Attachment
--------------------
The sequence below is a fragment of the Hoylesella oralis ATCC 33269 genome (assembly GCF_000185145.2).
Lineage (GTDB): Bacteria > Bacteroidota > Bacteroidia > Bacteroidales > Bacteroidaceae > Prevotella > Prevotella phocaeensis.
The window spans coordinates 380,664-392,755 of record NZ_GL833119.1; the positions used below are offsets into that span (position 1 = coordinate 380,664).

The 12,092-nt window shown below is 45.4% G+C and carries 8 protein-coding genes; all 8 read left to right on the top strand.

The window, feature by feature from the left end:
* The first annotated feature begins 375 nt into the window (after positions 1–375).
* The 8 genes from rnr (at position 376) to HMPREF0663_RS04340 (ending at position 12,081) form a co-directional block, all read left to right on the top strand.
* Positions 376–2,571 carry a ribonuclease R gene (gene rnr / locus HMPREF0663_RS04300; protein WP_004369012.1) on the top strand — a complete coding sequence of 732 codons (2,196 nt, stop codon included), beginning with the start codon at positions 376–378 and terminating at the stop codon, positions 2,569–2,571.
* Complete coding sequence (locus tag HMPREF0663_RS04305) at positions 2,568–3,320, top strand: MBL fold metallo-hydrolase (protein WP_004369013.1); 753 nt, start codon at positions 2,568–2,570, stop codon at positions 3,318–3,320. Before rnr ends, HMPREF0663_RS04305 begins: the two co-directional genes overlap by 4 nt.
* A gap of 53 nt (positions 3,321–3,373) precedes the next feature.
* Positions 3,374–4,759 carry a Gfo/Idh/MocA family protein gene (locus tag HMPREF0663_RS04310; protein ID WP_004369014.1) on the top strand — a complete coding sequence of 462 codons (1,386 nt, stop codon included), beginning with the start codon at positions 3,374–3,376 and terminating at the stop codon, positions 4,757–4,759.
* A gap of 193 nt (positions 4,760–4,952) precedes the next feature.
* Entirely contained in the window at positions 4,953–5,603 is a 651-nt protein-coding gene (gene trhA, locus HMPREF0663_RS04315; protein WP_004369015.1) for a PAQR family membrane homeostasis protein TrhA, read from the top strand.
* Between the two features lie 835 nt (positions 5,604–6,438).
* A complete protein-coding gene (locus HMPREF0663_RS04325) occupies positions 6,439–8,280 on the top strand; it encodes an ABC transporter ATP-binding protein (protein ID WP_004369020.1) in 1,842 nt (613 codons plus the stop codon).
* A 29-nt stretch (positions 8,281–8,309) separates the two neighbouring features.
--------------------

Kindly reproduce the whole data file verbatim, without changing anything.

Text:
The sequence below is a fragment of the Hoylesella oralis ATCC 33269 genome (assembly GCF_000185145.2).
Lineage (GTDB): Bacteria > Bacteroidota > Bacteroidia > Bacteroidales > Bacteroidaceae > Prevotella > Prevotella phocaeensis.
The window spans coordinates 380,664-392,755 of record NZ_GL833119.1; the positions used below are offsets into that span (position 1 = coordinate 380,664).

The 12,092-nt window shown below is 45.4% G+C and carries 8 protein-coding genes; all 8 read left to right on the top strand.

The window, feature by feature from the left end:
* The first annotated feature begins 375 nt into the window (after positions 1–375).
* The 8 genes from rnr (at position 376) to HMPREF0663_RS04340 (ending at position 12,081) form a co-directional block, all read left to right on the top strand.
* Positions 376–2,571 carry a ribonuclease R gene (gene rnr / locus HMPREF0663_RS04300; protein WP_004369012.1) on the top strand — a complete coding sequence of 732 codons (2,196 nt, stop codon included), beginning with the start codon at positions 376–378 and terminating at the stop codon, positions 2,569–2,571.
* Complete coding sequence (locus tag HMPREF0663_RS04305) at positions 2,568–3,320, top strand: MBL fold metallo-hydrolase (protein WP_004369013.1); 753 nt, start codon at positions 2,568–2,570, stop codon at positions 3,318–3,320. Before rnr ends, HMPREF0663_RS04305 begins: the two co-directional genes overlap by 4 nt.
* A gap of 53 nt (positions 3,321–3,373) precedes the next feature.
* Positions 3,374–4,759 carry a Gfo/Idh/MocA family protein gene (locus tag HMPREF0663_RS04310; protein ID WP_004369014.1) on the top strand — a complete coding sequence of 462 codons (1,386 nt, stop codon included), beginning with the start codon at positions 3,374–3,376 and terminating at the stop codon, positions 4,757–4,759.
* A gap of 193 nt (positions 4,760–4,952) precedes the next feature.
* Entirely contained in the window at positions 4,953–5,603 is a 651-nt protein-coding gene (gene trhA, locus HMPREF0663_RS04315; protein WP_004369015.1) for a PAQR family membrane homeostasis protein TrhA, read from the top strand.
* Between the two features lie 835 nt (positions 5,604–6,438).
* A complete protein-coding gene (locus HMPREF0663_RS04325) occupies positions 6,439–8,280 on the top strand; it encodes an ABC transporter ATP-binding protein (protein ID WP_004369020.1) in 1,842 nt (613 codons plus the stop codon).
* A 29-nt stretch (positions 8,281–8,309) separates the two neighbouring features.